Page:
Twenty two million Americans will lose insurance if the Senate's draconian Trumpcare bill becomes law, according to an estimate released Monday by the Congressional Budget Office. Fifteen million Americans would lose coverage in the first year alone – including four million Americans who would lose the coverage they currently get through work. The cuts under the Senate bill are bone-deep: Trumpcare axes $772 billion from Medicaid in the first decade.
We've been hit with an avalanche of news over the past week: Trump under investigation for obstruction of justice! House Whip was shot at baseball practice! Attorney General Sessions stonewalls Intel committee! Tower inferno in London! As a result, the Senate GOP's campaign to advance Trumpcare is flying beneath the radar – exactly as Majority Leader Mitch McConnell wants it.
Illustration by Victor Juhasz The Obama years sparked a Washington renaissance, transforming the District of Columbia from a jumble of wealth and blight into a gilded capital, one frankly worthy of heartland resentment. Glassy condos rise from a once-derelict warehouse district now called "NoMa." On gentrified 14th Street, brasseries like Le Diplomate cater to the city's elite. Anything that isn't under construction is gleaming – including the Capitol dome, fresh from a $60 million face-lift.
Muck Rack makes it simple to find people, tweets, or articles that mention any name, keyword, company, hashtag etc. We've compiled this guide to help you make the most of your search.
Selecting a term
Start searching tweets, articles from media outlets, articles mentioned in tweets, journalists'
names, titles and bios with some suggested searches:
Companies or Topics (e.g. iPhone, Microsoft)
Phrases (e.g. "cloud computing") — use quotes to keep the terms together
Twitter handles (e.g. @username) — returns those who have mentioned or replied to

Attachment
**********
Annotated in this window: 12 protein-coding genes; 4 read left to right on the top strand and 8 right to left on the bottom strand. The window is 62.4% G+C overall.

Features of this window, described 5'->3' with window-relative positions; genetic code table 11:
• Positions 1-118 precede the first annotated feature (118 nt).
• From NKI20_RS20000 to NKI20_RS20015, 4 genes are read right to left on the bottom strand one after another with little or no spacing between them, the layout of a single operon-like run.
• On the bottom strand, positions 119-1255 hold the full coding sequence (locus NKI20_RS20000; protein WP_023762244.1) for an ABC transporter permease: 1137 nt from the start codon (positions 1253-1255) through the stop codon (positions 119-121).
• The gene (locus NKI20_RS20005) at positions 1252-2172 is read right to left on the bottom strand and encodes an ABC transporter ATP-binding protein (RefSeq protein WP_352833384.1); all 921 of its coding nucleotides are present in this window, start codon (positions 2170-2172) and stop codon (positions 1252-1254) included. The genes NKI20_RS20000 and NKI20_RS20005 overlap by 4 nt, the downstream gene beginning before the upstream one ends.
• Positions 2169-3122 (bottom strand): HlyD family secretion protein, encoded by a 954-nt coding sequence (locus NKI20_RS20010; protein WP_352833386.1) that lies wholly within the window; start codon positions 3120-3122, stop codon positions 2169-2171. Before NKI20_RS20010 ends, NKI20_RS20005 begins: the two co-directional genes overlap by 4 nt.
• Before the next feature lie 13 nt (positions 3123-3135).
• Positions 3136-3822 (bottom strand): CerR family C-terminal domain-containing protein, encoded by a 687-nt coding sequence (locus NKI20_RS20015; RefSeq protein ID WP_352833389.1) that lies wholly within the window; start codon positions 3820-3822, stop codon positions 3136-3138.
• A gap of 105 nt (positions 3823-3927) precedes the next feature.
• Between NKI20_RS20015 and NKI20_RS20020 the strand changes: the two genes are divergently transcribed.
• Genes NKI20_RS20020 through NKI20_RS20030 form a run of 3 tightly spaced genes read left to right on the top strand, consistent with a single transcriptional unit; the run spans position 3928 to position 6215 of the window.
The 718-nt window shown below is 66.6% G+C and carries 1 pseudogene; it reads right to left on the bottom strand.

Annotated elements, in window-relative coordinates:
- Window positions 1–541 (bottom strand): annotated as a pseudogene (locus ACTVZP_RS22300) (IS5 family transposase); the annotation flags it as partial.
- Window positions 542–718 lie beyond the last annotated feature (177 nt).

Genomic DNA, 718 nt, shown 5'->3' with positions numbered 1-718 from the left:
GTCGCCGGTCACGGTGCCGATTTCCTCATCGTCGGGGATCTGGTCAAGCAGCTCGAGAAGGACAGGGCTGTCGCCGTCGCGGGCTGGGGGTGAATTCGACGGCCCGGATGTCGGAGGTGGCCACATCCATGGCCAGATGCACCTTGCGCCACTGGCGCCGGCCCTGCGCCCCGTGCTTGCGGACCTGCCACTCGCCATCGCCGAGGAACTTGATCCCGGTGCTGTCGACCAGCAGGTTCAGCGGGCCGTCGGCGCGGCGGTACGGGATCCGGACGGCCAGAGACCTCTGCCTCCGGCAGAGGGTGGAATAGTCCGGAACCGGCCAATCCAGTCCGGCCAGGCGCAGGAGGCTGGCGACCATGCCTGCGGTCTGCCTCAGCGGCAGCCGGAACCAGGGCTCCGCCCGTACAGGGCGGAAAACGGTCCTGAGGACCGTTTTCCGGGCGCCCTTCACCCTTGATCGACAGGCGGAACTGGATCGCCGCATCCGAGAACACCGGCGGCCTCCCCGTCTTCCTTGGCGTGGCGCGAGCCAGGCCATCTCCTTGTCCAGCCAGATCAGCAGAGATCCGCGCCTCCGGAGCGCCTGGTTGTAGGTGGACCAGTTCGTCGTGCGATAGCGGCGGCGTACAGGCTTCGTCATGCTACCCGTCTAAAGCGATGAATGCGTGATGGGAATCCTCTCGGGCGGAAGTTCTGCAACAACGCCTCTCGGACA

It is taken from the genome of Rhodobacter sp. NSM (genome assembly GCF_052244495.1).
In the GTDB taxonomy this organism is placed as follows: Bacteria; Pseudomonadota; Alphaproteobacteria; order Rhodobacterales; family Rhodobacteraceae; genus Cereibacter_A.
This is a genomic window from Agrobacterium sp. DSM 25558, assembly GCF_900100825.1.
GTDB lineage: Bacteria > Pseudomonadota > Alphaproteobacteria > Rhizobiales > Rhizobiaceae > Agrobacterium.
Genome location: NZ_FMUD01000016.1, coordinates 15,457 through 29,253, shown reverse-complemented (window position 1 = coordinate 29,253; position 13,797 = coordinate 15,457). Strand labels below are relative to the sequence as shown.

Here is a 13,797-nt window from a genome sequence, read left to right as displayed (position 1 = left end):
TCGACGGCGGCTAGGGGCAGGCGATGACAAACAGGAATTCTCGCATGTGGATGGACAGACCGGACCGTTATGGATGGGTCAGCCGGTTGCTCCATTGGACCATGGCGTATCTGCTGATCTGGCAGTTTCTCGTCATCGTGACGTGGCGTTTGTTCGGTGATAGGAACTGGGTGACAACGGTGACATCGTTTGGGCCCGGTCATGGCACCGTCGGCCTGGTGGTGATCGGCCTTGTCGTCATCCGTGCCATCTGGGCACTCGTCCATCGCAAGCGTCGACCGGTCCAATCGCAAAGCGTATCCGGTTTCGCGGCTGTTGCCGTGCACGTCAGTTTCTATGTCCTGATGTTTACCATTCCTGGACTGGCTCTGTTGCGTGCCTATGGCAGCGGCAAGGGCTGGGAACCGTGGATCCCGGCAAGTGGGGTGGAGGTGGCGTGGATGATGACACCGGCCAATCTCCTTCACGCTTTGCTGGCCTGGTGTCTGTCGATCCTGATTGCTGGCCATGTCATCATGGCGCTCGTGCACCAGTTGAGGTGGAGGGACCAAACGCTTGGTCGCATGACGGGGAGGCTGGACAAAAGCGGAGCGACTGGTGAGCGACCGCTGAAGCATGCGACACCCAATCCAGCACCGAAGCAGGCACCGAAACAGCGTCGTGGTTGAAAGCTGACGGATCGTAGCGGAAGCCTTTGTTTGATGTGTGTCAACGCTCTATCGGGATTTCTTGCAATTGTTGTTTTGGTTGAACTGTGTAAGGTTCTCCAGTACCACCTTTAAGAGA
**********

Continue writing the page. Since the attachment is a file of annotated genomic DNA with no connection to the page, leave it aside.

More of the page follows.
Names (e.g. "David Pogue")
Hashtags (e.g. #sxsw, #london2012)
Bio details (e.g. vegan, Olympics, father)
Muck Rack's Advanced Search allows for many boolean operators.
Find results that mention multiple specified terms, use AND or
+. For example, ensure each result contains both Elon Musk and Mark Zuckerberg by
searching Obama AND Romney or Obama + Romney.
Use the operators OR or , to broaden your search when you'd like either of
multiple terms to appear in results. (This is the default behavior of our search when no operators
are used.) For example, search for democrat OR republican to find results that refer to
Democrats and/or Republicans.
Use NOT or - to subtract results from your search. For
example, searching Disney will yield results about the Walt Disney Company as well as Walt Disney
World Resort. To exclude mentions of Disney World, search for Disney -World or Disney
When using one of these operators with a phrase, enclose it in quotation marks. For example, you can
find results about smartphones excluding Apple's iPhone 4S by searching smartphone -"iPhone
Exact case matching or punctuation
If you're searching for a brand name or keyword that relies on specific punctuation marks or capitalization, you can
find results that match your exact query by adding matchcase: before the keyword you're searching for, like matchcase:E*TRADE .
Use parentheses to separate multiple
boolean phrases. For example, to find journalists talking about having fun in Disney World or
Disneyland, search for ("disney world" OR disneyland) AND fun.
An asterisk can be used to search for any variation of a root word truncated by the asterisk. For example, searching for admin* will return results for administrator, administration, administer, administered, etc.
A near operator is an AND operator where you can control the distance between the words. You can vary the distance the near operation uses by adding a forward slash and number (between 0-99) such as strawberries NEAR/10 "whipped cream", which means the strawberries must exist within 10 words of "whipped cream".